It initially looked like last week’s news of Patreon being hacked was just another run-of-the-mill story about a cybersecurity breach. But it turns out there may be more to it.
Ars Technica is reporting that the information acquired by hackers has been posted online in the form of a “data dump.” The information was analyzed by a security researcher, who concluded that it appears to be authentic data from Patreon’s servers. The researcher was eventually able to restore a database from the hacked files and search it, where he found his own e-mail address, as well as the e-mail addresses of other Patreon users.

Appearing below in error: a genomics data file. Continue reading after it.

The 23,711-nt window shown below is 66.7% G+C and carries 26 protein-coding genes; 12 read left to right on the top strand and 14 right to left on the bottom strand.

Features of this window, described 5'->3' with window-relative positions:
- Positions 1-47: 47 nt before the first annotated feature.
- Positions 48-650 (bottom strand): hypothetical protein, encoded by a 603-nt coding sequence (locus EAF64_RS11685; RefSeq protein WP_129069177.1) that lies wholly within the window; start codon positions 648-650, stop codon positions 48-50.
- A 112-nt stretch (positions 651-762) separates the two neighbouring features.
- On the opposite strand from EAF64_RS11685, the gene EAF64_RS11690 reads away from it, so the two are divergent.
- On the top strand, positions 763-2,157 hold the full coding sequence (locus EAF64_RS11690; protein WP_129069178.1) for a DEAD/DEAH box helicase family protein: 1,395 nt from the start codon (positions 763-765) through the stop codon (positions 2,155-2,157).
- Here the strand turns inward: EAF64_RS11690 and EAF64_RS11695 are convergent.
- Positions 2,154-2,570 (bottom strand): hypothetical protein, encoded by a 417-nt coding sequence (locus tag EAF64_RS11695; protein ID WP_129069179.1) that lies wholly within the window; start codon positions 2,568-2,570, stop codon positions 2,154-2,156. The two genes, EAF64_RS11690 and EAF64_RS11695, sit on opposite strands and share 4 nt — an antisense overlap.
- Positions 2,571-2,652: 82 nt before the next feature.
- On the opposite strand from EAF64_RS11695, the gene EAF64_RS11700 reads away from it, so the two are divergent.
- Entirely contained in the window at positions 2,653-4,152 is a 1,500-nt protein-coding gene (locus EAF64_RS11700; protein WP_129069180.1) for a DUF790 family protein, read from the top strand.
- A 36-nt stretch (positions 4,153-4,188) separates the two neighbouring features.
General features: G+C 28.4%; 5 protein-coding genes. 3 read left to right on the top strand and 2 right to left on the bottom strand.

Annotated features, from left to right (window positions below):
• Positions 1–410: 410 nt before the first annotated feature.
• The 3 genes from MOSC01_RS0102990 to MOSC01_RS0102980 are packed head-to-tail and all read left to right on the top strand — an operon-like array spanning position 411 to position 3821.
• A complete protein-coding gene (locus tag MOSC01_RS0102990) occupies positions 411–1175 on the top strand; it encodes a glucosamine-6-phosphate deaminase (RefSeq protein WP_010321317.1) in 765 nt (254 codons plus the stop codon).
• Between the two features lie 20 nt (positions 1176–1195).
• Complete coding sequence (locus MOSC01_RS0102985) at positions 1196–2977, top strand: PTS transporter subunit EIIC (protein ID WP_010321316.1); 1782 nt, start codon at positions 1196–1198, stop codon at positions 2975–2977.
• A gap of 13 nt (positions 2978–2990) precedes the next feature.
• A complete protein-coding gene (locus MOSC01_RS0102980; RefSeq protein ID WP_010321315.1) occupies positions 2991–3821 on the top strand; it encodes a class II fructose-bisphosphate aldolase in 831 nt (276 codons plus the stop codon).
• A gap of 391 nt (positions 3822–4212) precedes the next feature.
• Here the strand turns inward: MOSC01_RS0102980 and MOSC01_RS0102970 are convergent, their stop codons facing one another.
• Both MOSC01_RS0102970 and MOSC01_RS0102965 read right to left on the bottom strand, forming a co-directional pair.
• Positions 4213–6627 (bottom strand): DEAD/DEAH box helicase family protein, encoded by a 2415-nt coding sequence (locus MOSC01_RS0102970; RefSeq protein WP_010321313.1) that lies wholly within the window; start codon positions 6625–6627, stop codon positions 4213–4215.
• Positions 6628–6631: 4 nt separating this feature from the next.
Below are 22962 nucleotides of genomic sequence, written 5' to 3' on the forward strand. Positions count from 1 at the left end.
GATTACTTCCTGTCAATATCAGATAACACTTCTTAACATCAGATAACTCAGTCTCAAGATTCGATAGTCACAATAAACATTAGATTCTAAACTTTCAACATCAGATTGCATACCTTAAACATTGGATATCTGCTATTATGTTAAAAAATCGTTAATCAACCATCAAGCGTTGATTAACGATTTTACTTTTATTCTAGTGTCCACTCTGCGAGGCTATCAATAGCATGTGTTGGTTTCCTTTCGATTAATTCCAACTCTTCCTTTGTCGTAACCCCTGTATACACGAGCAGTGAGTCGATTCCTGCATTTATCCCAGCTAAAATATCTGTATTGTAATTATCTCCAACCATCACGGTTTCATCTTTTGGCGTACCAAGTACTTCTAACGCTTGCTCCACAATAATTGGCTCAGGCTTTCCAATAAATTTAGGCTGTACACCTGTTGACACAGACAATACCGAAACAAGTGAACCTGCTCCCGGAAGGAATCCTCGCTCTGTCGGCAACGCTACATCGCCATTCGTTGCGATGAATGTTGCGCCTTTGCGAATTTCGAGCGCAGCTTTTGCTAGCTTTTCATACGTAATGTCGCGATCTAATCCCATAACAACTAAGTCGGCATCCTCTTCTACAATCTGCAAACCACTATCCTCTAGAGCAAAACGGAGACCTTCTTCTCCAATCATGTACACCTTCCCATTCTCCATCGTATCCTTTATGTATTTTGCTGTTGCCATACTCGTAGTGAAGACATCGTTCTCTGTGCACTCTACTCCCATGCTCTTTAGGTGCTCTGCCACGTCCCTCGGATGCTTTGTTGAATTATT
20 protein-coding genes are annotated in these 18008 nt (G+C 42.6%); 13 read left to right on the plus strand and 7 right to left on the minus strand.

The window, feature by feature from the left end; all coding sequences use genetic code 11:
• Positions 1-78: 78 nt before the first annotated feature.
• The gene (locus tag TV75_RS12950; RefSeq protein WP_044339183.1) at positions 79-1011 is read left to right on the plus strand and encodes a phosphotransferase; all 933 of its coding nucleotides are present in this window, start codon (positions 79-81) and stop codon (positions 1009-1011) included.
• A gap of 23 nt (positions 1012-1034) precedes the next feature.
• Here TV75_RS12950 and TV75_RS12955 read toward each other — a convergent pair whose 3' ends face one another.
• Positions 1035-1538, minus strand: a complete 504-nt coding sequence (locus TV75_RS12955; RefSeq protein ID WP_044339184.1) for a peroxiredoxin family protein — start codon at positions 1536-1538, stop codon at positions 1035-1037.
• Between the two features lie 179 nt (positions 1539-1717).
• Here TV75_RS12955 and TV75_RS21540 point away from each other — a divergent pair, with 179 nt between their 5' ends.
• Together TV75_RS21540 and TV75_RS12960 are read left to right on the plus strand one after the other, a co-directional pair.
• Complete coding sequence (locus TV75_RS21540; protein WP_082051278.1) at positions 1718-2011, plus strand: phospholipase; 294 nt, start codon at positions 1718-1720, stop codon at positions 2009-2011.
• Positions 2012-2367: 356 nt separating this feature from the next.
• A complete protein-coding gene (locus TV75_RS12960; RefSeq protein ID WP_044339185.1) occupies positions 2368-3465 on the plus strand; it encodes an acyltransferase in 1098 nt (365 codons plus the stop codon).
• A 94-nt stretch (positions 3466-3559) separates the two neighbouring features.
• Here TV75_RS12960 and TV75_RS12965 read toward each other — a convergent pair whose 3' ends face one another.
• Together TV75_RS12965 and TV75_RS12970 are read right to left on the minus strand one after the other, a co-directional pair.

Account passwords that were extracted during the hack were protected using an encryption scheme called bcrypt. This is good news, as bcrypt requires a lot of computational power to crack. However, hackers were able to acquire some additional source code during the attack. They may be able to use that code to more easily defeat the bcrypt encryption. That’s what happened during the recent high-profile Ashley Madison hack.
Patreon hasn’t released an updated statement to its original security notice. It’s still highly recommended that users reset their passwords, as well as passwords to other accounts that might’ve used the same password.